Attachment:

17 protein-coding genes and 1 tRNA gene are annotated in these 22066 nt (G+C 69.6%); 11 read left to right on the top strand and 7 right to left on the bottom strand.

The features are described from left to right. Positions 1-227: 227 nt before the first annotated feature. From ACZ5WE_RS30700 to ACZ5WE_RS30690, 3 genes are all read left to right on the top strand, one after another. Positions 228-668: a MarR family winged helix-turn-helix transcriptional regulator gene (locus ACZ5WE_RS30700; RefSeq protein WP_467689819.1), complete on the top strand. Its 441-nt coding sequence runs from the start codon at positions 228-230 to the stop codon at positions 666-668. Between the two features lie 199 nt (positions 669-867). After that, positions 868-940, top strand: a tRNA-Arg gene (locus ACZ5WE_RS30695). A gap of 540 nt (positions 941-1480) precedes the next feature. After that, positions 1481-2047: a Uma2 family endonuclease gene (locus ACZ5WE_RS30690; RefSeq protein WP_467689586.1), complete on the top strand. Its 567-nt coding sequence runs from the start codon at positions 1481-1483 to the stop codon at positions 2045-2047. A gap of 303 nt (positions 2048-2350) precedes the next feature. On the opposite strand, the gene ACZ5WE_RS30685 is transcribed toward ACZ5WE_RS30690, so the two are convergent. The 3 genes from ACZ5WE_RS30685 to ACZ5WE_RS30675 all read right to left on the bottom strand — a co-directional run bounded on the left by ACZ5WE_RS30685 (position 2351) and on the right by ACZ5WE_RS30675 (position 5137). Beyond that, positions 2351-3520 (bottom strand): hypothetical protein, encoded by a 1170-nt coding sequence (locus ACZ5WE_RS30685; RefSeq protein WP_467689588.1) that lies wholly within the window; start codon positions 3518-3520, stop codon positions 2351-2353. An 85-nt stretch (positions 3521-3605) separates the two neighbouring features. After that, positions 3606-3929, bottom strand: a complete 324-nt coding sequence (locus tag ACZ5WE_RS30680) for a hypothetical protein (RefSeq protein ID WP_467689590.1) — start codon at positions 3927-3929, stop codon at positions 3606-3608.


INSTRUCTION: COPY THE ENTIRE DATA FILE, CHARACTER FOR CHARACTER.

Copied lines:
17 protein-coding genes and 1 tRNA gene are annotated in these 22066 nt (G+C 69.6%); 11 read left to right on the top strand and 7 right to left on the bottom strand.

The features are described from left to right. Positions 1-227: 227 nt before the first annotated feature. From ACZ5WE_RS30700 to ACZ5WE_RS30690, 3 genes are all read left to right on the top strand, one after another. Positions 228-668: a MarR family winged helix-turn-helix transcriptional regulator gene (locus ACZ5WE_RS30700; RefSeq protein WP_467689819.1), complete on the top strand. Its 441-nt coding sequence runs from the start codon at positions 228-230 to the stop codon at positions 666-668. Between the two features lie 199 nt (positions 669-867). After that, positions 868-940, top strand: a tRNA-Arg gene (locus ACZ5WE_RS30695). A gap of 540 nt (positions 941-1480) precedes the next feature. After that, positions 1481-2047: a Uma2 family endonuclease gene (locus ACZ5WE_RS30690; RefSeq protein WP_467689586.1), complete on the top strand. Its 567-nt coding sequence runs from the start codon at positions 1481-1483 to the stop codon at positions 2045-2047. A gap of 303 nt (positions 2048-2350) precedes the next feature. On the opposite strand, the gene ACZ5WE_RS30685 is transcribed toward ACZ5WE_RS30690, so the two are convergent. The 3 genes from ACZ5WE_RS30685 to ACZ5WE_RS30675 all read right to left on the bottom strand — a co-directional run bounded on the left by ACZ5WE_RS30685 (position 2351) and on the right by ACZ5WE_RS30675 (position 5137). Beyond that, positions 2351-3520 (bottom strand): hypothetical protein, encoded by a 1170-nt coding sequence (locus ACZ5WE_RS30685; RefSeq protein WP_467689588.1) that lies wholly within the window; start codon positions 3518-3520, stop codon positions 2351-2353. An 85-nt stretch (positions 3521-3605) separates the two neighbouring features. After that, positions 3606-3929, bottom strand: a complete 324-nt coding sequence (locus tag ACZ5WE_RS30680) for a hypothetical protein (RefSeq protein ID WP_467689590.1) — start codon at positions 3927-3929, stop codon at positions 3606-3608.